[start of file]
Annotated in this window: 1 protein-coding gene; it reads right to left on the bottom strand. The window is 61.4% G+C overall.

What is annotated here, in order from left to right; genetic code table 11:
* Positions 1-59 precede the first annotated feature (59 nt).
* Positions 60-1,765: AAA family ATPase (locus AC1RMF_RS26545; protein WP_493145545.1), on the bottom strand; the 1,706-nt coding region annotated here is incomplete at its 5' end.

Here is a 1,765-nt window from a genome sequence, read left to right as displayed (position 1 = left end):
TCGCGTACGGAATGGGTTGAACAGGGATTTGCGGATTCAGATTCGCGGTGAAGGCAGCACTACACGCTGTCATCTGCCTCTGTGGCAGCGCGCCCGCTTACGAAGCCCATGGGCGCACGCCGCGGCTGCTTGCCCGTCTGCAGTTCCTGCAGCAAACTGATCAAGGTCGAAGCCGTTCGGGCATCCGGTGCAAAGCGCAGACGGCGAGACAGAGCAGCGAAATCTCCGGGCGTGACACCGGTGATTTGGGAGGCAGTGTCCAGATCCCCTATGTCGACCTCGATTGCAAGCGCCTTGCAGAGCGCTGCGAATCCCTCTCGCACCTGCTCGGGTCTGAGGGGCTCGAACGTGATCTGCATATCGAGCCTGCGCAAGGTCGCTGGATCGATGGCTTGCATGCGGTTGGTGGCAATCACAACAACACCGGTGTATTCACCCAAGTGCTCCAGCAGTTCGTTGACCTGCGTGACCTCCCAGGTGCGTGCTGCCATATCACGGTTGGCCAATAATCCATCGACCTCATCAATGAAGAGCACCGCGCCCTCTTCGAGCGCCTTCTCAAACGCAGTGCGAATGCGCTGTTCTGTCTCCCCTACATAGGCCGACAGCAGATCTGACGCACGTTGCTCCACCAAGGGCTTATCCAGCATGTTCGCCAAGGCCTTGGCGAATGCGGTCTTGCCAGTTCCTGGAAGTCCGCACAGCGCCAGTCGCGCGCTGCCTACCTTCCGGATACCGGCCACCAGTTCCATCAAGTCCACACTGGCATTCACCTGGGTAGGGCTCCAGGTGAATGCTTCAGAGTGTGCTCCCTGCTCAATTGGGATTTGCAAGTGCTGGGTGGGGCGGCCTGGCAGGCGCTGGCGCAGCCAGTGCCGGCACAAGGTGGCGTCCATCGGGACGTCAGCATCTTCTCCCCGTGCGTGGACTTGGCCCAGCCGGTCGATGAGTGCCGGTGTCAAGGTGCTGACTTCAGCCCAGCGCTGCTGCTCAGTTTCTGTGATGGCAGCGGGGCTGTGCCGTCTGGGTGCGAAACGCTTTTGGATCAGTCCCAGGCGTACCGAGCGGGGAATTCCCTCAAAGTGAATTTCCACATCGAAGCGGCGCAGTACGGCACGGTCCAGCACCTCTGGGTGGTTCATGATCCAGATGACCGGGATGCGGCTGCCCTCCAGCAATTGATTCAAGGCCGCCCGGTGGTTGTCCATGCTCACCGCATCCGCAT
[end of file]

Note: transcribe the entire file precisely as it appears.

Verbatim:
Annotated in this window: 1 protein-coding gene; it reads right to left on the bottom strand. The window is 61.4% G+C overall.

What is annotated here, in order from left to right; genetic code table 11:
* Positions 1-59 precede the first annotated feature (59 nt).
* Positions 60-1,765: AAA family ATPase (locus AC1RMF_RS26545; protein WP_493145545.1), on the bottom strand; the 1,706-nt coding region annotated here is incomplete at its 5' end.

Here is a 1,765-nt window from a genome sequence, read left to right as displayed (position 1 = left end):
TCGCGTACGGAATGGGTTGAACAGGGATTTGCGGATTCAGATTCGCGGTGAAGGCAGCACTACACGCTGTCATCTGCCTCTGTGGCAGCGCGCCCGCTTACGAAGCCCATGGGCGCACGCCGCGGCTGCTTGCCCGTCTGCAGTTCCTGCAGCAAACTGATCAAGGTCGAAGCCGTTCGGGCATCCGGTGCAAAGCGCAGACGGCGAGACAGAGCAGCGAAATCTCCGGGCGTGACACCGGTGATTTGGGAGGCAGTGTCCAGATCCCCTATGTCGACCTCGATTGCAAGCGCCTTGCAGAGCGCTGCGAATCCCTCTCGCACCTGCTCGGGTCTGAGGGGCTCGAACGTGATCTGCATATCGAGCCTGCGCAAGGTCGCTGGATCGATGGCTTGCATGCGGTTGGTGGCAATCACAACAACACCGGTGTATTCACCCAAGTGCTCCAGCAGTTCGTTGACCTGCGTGACCTCCCAGGTGCGTGCTGCCATATCACGGTTGGCCAATAATCCATCGACCTCATCAATGAAGAGCACCGCGCCCTCTTCGAGCGCCTTCTCAAACGCAGTGCGAATGCGCTGTTCTGTCTCCCCTACATAGGCCGACAGCAGATCTGACGCACGTTGCTCCACCAAGGGCTTATCCAGCATGTTCGCCAAGGCCTTGGCGAATGCGGTCTTGCCAGTTCCTGGAAGTCCGCACAGCGCCAGTCGCGCGCTGCCTACCTTCCGGATACCGGCCACCAGTTCCATCAAGTCCACACTGGCATTCACCTGGGTAGGGCTCCAGGTGAATGCTTCAGAGTGTGCTCCCTGCTCAATTGGGATTTGCAAGTGCTGGGTGGGGCGGCCTGGCAGGCGCTGGCGCAGCCAGTGCCGGCACAAGGTGGCGTCCATCGGGACGTCAGCATCTTCTCCCCGTGCGTGGACTTGGCCCAGCCGGTCGATGAGTGCCGGTGTCAAGGTGCTGACTTCAGCCCAGCGCTGCTGCTCAGTTTCTGTGATGGCAGCGGGGCTGTGCCGTCTGGGTGCGAAACGCTTTTGGATCAGTCCCAGGCGTACCGAGCGGGGAATTCCCTCAAAGTGAATTTCCACATCGAAGCGGCGCAGTACGGCACGGTCCAGCACCTCTGGGTGGTTCATGATCCAGATGACCGGGATGCGGCTGCCCTCCAGCAATTGATTCAAGGCCGCCCGGTGGTTGTCCATGCTCACCGCATCCGCAT